Leveling the Playing Field

Director of Programs & Impact Bailey Leuschen reflects on how she tries to level the playing field in sports and gender equality on and off the field

  1. Story
  2. Gender Justice

This blog is part of our Girl Talks virtual content series. Check out the associated virtual panel on gender equality here!

Three years ago, I joined the Girl Up staff team. Full of passion to make the world a more equitable place for all, I wanted to create spaces for women and girls to shine and lead. What was the spark that created this fire within for gender equality?  As far as I can recall, it began when I first experienced gender inequity on a school soccer field, nearly two decades prior.

Gender Equality. Two words, when put together, convey volumes about the world we live in. A phrase that is both a call to action and a living wound. Spoken aloud, they convey a promise for a better tomorrow, yet simultaneously acknowledge that our current global systems are broken and biased.

  • Equality, as in, the state of having the same opportunities, rights, protections, and recognition of value by others, both in personal relationships and enshrined in the de facto and de jure law.
  • Gender, as in, the expectations or limitations upheld by our society, family, religion, the media, etc. that we inherit based on other’s perceptions of our physical or biological traits.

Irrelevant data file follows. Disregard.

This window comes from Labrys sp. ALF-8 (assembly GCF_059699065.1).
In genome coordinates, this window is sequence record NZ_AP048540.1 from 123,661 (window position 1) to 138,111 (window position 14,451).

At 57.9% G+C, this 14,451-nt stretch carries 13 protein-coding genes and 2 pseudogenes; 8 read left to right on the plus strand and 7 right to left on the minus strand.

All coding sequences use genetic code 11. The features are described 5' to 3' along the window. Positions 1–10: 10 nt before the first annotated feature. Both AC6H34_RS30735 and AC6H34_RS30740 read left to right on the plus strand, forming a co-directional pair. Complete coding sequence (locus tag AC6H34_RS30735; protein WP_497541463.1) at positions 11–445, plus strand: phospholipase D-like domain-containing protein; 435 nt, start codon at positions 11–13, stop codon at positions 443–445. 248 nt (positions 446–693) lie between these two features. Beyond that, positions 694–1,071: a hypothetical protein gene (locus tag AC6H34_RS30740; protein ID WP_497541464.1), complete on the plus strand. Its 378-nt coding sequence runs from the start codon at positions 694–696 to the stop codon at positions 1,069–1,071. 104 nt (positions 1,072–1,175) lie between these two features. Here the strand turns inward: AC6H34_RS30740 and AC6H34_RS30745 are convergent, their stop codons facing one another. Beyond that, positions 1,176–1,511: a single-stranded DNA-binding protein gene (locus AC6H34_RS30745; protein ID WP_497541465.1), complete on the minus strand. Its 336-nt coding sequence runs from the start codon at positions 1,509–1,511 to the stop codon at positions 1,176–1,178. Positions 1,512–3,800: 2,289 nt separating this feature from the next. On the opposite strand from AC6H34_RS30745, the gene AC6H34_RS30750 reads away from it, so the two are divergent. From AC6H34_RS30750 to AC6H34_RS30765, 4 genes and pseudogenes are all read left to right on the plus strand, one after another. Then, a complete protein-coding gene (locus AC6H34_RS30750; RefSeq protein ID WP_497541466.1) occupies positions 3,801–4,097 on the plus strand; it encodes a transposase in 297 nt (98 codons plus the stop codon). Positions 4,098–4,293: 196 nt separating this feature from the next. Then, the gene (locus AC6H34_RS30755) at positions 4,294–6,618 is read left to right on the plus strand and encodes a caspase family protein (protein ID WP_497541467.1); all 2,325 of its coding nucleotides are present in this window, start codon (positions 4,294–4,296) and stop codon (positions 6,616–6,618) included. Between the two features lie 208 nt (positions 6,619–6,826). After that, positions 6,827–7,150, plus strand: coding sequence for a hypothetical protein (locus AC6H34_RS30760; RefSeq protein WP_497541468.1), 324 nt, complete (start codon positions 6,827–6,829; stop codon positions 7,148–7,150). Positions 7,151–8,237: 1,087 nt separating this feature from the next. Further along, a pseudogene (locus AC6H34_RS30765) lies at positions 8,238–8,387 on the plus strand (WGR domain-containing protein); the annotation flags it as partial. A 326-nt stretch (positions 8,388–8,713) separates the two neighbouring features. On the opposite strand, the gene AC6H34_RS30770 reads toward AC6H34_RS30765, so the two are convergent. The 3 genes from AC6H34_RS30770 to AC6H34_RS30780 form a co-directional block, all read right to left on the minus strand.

For me, I learned about gender inequality when I was 10 years old. In fourth grade, each day, my elementary school teacher set her students free to play outside for the daily recess period.  There were swing sets, monkey bars, and a big open soccer field for us to choose from. For me, having the chance to get outside, run around, and move my body while playing soccer was the perfect fit.

Typically, the group of students who wanted to play soccer would crowd around whoever had been first to run outside holding the class soccer ball. From there, people would nominate two team captains. Each team captain would select their team members by calling their names, one by one, until the team was full. Then, we would play.

It was a nerve-wracking time for whoever wasn’t nominated as captain, to wait and see, if your name would be called. Having your name called conveyed you were be deemed valuable to the two captains and had made the cut for the ten open spots. If you were called first, it was a recognition of your skills. If you were called last, there was a chance you might not ever be passed the ball. If you weren’t called at all, then you didn’t get to play.

Each day, I lived through the same process of social selection. What stood out to me, as a 10-year-old who was previously oblivious to gender segregation at school, was the fact that girls were never nominated as team captains and nearly always called last. Yet, when girls did get to play, it was clear that we had equal skills and equal potential!

Maybe this explained why most of the girls in my class didn’t even make themselves vulnerable to the process in the first place. Instead, they chose to sit on the sidewalk and watch, claiming they didn’t want to play. Why put themselves out there in a world that clearly didn’t value them? Why even try? In those moments, I could actively see gender inequality through a 10-year-old lens. Boys were perceived and reinforced as leaders and athletic because they were provided opportunities to grow those skills. Yet, girls were unfairly perceived as inadequate athletes by nature of a gender biased society.